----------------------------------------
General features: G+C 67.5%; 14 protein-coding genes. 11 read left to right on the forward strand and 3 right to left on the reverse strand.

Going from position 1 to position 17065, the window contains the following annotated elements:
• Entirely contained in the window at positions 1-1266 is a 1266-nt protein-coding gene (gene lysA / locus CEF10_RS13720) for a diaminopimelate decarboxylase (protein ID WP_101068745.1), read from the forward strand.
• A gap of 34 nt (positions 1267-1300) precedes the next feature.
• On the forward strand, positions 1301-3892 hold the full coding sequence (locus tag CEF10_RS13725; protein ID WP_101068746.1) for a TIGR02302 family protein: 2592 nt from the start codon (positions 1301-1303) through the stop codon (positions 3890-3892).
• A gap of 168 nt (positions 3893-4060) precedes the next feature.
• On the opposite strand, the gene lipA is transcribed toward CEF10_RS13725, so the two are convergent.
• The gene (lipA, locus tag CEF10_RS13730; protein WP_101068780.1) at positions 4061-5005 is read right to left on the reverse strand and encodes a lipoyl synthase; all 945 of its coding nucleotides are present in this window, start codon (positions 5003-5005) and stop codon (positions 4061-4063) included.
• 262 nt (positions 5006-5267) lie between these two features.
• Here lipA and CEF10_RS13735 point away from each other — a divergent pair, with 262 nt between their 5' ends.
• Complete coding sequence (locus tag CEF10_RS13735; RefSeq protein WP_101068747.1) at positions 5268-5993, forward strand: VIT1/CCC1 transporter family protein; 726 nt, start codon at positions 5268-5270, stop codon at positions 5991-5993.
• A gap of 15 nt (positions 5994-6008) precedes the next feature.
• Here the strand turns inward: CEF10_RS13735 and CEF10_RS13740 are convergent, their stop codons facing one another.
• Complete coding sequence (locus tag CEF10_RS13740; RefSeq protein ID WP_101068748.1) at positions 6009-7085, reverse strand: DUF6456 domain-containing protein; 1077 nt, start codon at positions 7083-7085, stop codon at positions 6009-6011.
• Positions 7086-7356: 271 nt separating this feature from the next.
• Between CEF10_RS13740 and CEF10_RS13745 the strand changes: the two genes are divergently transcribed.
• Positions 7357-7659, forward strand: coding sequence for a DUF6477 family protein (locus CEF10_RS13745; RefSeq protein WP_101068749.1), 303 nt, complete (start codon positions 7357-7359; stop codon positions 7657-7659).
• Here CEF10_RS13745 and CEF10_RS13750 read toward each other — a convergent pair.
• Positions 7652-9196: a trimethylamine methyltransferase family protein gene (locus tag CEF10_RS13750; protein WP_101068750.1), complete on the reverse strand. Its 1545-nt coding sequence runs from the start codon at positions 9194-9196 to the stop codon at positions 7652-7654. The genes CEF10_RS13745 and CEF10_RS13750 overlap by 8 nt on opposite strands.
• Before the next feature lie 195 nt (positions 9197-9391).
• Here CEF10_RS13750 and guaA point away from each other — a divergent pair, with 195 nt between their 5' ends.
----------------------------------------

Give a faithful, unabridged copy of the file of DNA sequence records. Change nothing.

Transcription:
General features: G+C 67.5%; 14 protein-coding genes. 11 read left to right on the forward strand and 3 right to left on the reverse strand.

Going from position 1 to position 17065, the window contains the following annotated elements:
• Entirely contained in the window at positions 1-1266 is a 1266-nt protein-coding gene (gene lysA / locus CEF10_RS13720) for a diaminopimelate decarboxylase (protein ID WP_101068745.1), read from the forward strand.
• A gap of 34 nt (positions 1267-1300) precedes the next feature.
• On the forward strand, positions 1301-3892 hold the full coding sequence (locus tag CEF10_RS13725; protein ID WP_101068746.1) for a TIGR02302 family protein: 2592 nt from the start codon (positions 1301-1303) through the stop codon (positions 3890-3892).
• A gap of 168 nt (positions 3893-4060) precedes the next feature.
• On the opposite strand, the gene lipA is transcribed toward CEF10_RS13725, so the two are convergent.
• The gene (lipA, locus tag CEF10_RS13730; protein WP_101068780.1) at positions 4061-5005 is read right to left on the reverse strand and encodes a lipoyl synthase; all 945 of its coding nucleotides are present in this window, start codon (positions 5003-5005) and stop codon (positions 4061-4063) included.
• 262 nt (positions 5006-5267) lie between these two features.
• Here lipA and CEF10_RS13735 point away from each other — a divergent pair, with 262 nt between their 5' ends.
• Complete coding sequence (locus tag CEF10_RS13735; RefSeq protein WP_101068747.1) at positions 5268-5993, forward strand: VIT1/CCC1 transporter family protein; 726 nt, start codon at positions 5268-5270, stop codon at positions 5991-5993.
• A gap of 15 nt (positions 5994-6008) precedes the next feature.
• Here the strand turns inward: CEF10_RS13735 and CEF10_RS13740 are convergent, their stop codons facing one another.
• Complete coding sequence (locus tag CEF10_RS13740; RefSeq protein ID WP_101068748.1) at positions 6009-7085, reverse strand: DUF6456 domain-containing protein; 1077 nt, start codon at positions 7083-7085, stop codon at positions 6009-6011.
• Positions 7086-7356: 271 nt separating this feature from the next.
• Between CEF10_RS13740 and CEF10_RS13745 the strand changes: the two genes are divergently transcribed.
• Positions 7357-7659, forward strand: coding sequence for a DUF6477 family protein (locus CEF10_RS13745; RefSeq protein WP_101068749.1), 303 nt, complete (start codon positions 7357-7359; stop codon positions 7657-7659).
• Here CEF10_RS13745 and CEF10_RS13750 read toward each other — a convergent pair.
• Positions 7652-9196: a trimethylamine methyltransferase family protein gene (locus tag CEF10_RS13750; protein WP_101068750.1), complete on the reverse strand. Its 1545-nt coding sequence runs from the start codon at positions 9194-9196 to the stop codon at positions 7652-7654. The genes CEF10_RS13745 and CEF10_RS13750 overlap by 8 nt on opposite strands.
• Before the next feature lie 195 nt (positions 9197-9391).
• Here CEF10_RS13750 and guaA point away from each other — a divergent pair, with 195 nt between their 5' ends.